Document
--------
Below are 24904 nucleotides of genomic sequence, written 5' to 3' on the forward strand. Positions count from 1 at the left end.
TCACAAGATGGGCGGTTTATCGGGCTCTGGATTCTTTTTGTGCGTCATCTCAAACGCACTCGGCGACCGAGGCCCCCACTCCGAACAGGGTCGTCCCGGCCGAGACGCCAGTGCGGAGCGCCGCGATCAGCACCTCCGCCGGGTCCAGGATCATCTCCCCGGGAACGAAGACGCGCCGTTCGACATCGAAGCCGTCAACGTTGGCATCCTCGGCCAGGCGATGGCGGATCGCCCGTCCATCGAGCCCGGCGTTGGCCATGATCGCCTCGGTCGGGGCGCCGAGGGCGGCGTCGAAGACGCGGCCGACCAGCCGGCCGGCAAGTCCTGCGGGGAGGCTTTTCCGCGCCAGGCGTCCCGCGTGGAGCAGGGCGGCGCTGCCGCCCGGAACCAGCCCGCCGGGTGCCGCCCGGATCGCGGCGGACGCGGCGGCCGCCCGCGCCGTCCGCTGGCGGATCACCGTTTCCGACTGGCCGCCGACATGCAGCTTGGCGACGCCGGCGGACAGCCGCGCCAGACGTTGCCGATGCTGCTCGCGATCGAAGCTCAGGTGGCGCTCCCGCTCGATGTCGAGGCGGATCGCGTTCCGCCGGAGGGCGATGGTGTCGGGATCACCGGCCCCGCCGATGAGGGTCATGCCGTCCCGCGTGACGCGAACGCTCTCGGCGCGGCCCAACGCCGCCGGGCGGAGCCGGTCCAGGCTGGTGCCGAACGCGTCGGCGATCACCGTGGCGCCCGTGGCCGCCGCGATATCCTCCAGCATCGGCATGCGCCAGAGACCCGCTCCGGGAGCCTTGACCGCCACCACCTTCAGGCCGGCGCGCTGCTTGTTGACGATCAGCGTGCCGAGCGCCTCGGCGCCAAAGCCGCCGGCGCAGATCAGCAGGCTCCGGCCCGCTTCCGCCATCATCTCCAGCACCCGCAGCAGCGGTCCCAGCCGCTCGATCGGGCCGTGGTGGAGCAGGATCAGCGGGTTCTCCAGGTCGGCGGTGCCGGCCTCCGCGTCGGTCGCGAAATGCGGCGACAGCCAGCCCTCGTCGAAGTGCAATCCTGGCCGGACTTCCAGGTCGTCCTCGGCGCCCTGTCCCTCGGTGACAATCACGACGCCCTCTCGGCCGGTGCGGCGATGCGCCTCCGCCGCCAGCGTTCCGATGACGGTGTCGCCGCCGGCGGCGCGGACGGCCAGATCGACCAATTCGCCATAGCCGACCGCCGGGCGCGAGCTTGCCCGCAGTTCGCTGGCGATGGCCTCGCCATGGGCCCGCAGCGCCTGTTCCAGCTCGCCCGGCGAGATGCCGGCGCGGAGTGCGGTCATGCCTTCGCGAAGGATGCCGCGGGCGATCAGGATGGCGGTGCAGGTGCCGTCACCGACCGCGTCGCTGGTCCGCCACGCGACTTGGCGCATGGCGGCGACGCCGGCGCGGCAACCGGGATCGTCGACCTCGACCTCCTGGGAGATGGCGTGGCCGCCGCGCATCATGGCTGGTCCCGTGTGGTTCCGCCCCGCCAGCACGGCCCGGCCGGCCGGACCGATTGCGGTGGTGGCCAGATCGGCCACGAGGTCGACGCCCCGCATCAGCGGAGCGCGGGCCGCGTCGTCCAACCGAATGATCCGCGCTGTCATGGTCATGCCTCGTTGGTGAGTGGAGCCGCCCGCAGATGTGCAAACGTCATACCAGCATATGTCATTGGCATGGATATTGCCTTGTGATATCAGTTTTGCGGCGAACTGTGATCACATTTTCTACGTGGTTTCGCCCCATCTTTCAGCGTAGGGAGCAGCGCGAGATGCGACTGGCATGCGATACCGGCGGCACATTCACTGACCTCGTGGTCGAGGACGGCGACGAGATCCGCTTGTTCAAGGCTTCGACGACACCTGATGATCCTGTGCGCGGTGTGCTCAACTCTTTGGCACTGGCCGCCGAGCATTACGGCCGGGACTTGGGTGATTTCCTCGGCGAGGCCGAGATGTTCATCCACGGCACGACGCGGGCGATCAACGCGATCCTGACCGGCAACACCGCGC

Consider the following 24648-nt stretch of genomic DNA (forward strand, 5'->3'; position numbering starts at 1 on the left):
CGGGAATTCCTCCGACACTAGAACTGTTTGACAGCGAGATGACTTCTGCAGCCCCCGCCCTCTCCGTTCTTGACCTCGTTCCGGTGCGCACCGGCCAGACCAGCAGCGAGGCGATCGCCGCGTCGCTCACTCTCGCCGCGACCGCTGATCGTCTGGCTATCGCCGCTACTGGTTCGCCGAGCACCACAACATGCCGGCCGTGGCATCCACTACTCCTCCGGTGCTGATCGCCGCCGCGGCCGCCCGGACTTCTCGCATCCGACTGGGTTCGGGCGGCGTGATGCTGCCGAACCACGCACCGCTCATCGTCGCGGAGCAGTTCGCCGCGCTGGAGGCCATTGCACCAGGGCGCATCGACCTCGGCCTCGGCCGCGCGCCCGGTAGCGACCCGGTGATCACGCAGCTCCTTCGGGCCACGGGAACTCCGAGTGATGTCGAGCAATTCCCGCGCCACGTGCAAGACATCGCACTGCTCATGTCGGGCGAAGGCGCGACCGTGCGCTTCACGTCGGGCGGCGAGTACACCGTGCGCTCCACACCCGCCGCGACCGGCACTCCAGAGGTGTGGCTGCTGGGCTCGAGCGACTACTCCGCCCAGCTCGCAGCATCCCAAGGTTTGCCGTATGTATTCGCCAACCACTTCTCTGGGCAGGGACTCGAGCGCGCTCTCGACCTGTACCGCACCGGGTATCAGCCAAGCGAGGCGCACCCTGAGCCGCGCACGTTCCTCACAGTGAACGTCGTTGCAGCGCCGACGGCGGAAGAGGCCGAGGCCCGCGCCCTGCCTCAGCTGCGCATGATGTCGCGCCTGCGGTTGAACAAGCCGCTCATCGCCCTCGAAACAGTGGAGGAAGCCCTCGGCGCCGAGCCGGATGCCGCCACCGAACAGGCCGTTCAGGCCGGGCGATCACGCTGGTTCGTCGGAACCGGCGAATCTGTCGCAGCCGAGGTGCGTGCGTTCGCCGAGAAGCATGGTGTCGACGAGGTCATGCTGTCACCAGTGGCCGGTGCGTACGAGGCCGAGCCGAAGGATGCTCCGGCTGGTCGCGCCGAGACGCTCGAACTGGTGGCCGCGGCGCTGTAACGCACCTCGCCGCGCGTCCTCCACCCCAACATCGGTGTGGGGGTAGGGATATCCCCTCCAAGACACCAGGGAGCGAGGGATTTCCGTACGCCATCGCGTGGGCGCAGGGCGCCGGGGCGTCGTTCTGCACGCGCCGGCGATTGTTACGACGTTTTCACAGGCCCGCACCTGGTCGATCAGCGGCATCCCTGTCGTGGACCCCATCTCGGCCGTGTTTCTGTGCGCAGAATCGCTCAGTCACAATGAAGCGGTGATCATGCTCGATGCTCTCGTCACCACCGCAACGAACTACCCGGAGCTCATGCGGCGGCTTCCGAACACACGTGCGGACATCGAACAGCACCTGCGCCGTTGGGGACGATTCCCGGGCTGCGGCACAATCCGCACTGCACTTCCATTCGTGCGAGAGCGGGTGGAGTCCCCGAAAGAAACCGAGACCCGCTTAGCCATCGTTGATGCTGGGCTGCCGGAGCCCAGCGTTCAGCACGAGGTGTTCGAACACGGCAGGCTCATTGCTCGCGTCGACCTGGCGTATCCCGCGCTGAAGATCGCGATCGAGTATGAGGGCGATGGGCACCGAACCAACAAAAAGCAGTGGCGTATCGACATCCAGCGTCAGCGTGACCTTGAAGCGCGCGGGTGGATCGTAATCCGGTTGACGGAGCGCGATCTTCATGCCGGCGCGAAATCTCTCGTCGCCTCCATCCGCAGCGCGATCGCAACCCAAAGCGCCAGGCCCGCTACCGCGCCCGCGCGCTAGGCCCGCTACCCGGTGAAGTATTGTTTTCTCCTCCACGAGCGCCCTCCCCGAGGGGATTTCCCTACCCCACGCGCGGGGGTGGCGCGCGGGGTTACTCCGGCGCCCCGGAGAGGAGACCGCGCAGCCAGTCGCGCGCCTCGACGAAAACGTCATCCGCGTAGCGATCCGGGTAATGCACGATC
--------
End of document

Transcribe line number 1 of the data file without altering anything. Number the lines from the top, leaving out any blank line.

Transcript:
Below are 24904 nucleotides of genomic sequence, written 5' to 3' on the forward strand. Positions count from 1 at the left end.